What the Russian papers say


MOSCOW, June 21 (RIA Novosti)

Rossiiskaya Gazeta

What is preventing Russia from joining the WTO before Ukraine?

The decisive round of the talks on Russia's accession to the World Trade Organization opened in the Swiss capital, Geneva, today. Curiously, many people are not so much concerned about when Russia will join the WTO, but whether it will do so before Ukraine.

Margarita Maximova, a professor at the Russian Academy of Sciences' Institute of the World Economy and International Relations, picked up the theme today in the government daily, Rossiiskaya Gazeta.

From now on, Russia and Ukraine will be rivals rather than partners in Geneva, because the country that joins the WTO first will be able to make demands on the other accession candidate. In addition, many problems complicate Russian-Ukrainian relations.

The United States has the final say on when Russia and Ukraine join the WTO. Although President Bush has repeatedly stated he intends to support both countries' accession this year, in reality, the situation is much more complicated.

The principled differences in the demands made by the U.S. and other WTO member countries on Russia and Ukraine are obvious. They demand that Russia apply WTO rules on state trade enterprises to all the other Russian companies with state participation, whereas no such demands are made on Ukraine. Russia should raise domestic prices for natural gas and bring them closer to world prices, but Ukraine does not need to do this. The list could go on. This is a clear case of double standards, which clashes with the main principle of the WTO: non- discrimination.

Economic reasons cannot explain this strange situation. On the contrary, the key WTO member countries are trying to use the talks for political purposes.

America's readiness to support Russia's accession to the WTO is dependent on Russia's position on the political resolution of international problems, and the terms of accession are seen as part of political horse-trading in general.

Meanwhile, the tactic of dragging out the talks with Russia and simultaneously granting a carte blanche to Ukraine is not productive, to say the least, above all for the U.S. In a bid to save sectors of its own industrial base, Ukraine may take the most unpredictable and unpopular measures.

Vremya Novostei

Arms market for Russia expanding -- exporter

The arms market for Russia is expanding, with India and China set to remain long-term partners for Russia, Sergei Chemezov, the head of Russia's leading arms exporter, Rosoboronexport, said today in a newspaper interview.

He told Vremya Novostei, a popular daily, that the company was gaining more partners, reaching 59 in 2004 in comparison with 53 countries in 2003. Rosoboronexport's order book remains at $12 billion plus or minus $1 billion. Aircraft generally represent the chief export item (about 60%), but this year the navy is predominating.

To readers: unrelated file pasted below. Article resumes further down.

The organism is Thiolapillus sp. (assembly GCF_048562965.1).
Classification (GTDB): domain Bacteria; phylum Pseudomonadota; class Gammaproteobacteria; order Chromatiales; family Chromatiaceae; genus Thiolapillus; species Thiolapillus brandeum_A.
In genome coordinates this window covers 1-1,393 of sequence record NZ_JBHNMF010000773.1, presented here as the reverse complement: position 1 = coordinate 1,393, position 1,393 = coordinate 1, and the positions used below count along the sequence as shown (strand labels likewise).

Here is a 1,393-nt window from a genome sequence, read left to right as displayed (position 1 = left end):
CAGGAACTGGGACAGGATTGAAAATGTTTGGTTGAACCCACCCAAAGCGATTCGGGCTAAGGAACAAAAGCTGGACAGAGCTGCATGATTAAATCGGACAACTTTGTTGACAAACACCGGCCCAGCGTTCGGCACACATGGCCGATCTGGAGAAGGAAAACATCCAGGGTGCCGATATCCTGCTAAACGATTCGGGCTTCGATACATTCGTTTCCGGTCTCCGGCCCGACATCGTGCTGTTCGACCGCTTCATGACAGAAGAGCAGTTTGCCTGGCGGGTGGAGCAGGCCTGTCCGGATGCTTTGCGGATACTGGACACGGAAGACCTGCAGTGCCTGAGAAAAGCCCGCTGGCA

Out of the $5 billion earned by the agency over the last year $3 billion came from India and China. "The share of these two major buyers will fall to some extent next year, because we have concluded major deals in other regions - with Malaysia, for example," said Chemezov. "We are not ruling out reopening in Algeria." Contracts that have already been drawn up with Algeria are worth about $3 billion.

Rosoboronexport's annual sales will continue to be worth just more than $5 billion. And all parties to military-technical cooperation could provide the country with around $6 billion.

The past year has seen a dramatic rise in military technical cooperation with Latin America. "We have attended all the exhibitions in that region, in Chile, Brazil and Venezuela, to promote our weapons," the head said. "And they are gradually emerging on this market, above all small arms and helicopters. The feedback has been very positive." This year's supplies to Latin America will double.

Chemezov mentioned contract payments with goods produced in the country supplied with arms as a new form of cooperation. At the last meeting of Russia's military technical cooperation commission, he proposed that the president advance tied loans to several Latin American countries. "No decision has yet been made on this region, but Jordan has been allocated about $500 million for a period of five to six years," the Rosoboronexport head said.


Capitalization of Russian companies to surge - Stepashin

The market value of the Russian economy will surge in the next five years to between $5 trillion and $6 trillion from the current $350 billion, Audit Chamber Chairman Sergei Stepashin said yesterday.

"In the early days of privatization, property was not described and valuated, which led to erratic evaluations and massive transfers to offshores," a daily, Gazeta, quoted the official as saying. Therefore, a large part of these assets are either in no way involved in economic activity, or are at least not reflected in legal accounting, which grossly understates Russia's GDP.